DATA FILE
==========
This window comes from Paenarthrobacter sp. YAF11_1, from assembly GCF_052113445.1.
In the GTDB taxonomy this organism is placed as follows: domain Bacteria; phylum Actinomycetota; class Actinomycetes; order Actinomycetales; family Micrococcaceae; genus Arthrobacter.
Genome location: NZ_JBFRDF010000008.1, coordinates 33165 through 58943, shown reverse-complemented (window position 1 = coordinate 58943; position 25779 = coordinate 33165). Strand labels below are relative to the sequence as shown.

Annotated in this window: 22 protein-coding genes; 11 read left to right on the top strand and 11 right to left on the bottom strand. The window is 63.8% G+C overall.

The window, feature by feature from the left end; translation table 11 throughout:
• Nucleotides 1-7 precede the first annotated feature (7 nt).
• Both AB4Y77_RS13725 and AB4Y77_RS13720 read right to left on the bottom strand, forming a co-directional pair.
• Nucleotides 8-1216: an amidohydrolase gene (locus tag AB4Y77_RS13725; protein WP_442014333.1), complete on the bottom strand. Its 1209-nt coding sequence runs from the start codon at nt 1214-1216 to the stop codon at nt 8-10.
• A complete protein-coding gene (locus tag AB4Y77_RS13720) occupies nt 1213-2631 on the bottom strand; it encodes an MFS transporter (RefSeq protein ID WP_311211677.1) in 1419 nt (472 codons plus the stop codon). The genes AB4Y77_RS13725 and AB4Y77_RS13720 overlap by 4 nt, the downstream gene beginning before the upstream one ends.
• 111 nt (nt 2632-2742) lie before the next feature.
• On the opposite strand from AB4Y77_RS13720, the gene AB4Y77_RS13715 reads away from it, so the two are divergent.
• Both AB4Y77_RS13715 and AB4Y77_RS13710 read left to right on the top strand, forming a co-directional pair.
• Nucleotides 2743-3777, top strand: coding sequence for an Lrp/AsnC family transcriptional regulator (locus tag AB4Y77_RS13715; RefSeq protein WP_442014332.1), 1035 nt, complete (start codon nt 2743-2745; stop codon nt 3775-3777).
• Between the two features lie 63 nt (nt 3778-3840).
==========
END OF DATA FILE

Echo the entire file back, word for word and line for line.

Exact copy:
This window comes from Paenarthrobacter sp. YAF11_1, from assembly GCF_052113445.1.
In the GTDB taxonomy this organism is placed as follows: domain Bacteria; phylum Actinomycetota; class Actinomycetes; order Actinomycetales; family Micrococcaceae; genus Arthrobacter.
Genome location: NZ_JBFRDF010000008.1, coordinates 33165 through 58943, shown reverse-complemented (window position 1 = coordinate 58943; position 25779 = coordinate 33165). Strand labels below are relative to the sequence as shown.

Annotated in this window: 22 protein-coding genes; 11 read left to right on the top strand and 11 right to left on the bottom strand. The window is 63.8% G+C overall.

The window, feature by feature from the left end; translation table 11 throughout:
• Nucleotides 1-7 precede the first annotated feature (7 nt).
• Both AB4Y77_RS13725 and AB4Y77_RS13720 read right to left on the bottom strand, forming a co-directional pair.
• Nucleotides 8-1216: an amidohydrolase gene (locus tag AB4Y77_RS13725; protein WP_442014333.1), complete on the bottom strand. Its 1209-nt coding sequence runs from the start codon at nt 1214-1216 to the stop codon at nt 8-10.
• A complete protein-coding gene (locus tag AB4Y77_RS13720) occupies nt 1213-2631 on the bottom strand; it encodes an MFS transporter (RefSeq protein ID WP_311211677.1) in 1419 nt (472 codons plus the stop codon). The genes AB4Y77_RS13725 and AB4Y77_RS13720 overlap by 4 nt, the downstream gene beginning before the upstream one ends.
• 111 nt (nt 2632-2742) lie before the next feature.
• On the opposite strand from AB4Y77_RS13720, the gene AB4Y77_RS13715 reads away from it, so the two are divergent.
• Both AB4Y77_RS13715 and AB4Y77_RS13710 read left to right on the top strand, forming a co-directional pair.
• Nucleotides 2743-3777, top strand: coding sequence for an Lrp/AsnC family transcriptional regulator (locus tag AB4Y77_RS13715; RefSeq protein WP_442014332.1), 1035 nt, complete (start codon nt 2743-2745; stop codon nt 3775-3777).
• Between the two features lie 63 nt (nt 3778-3840).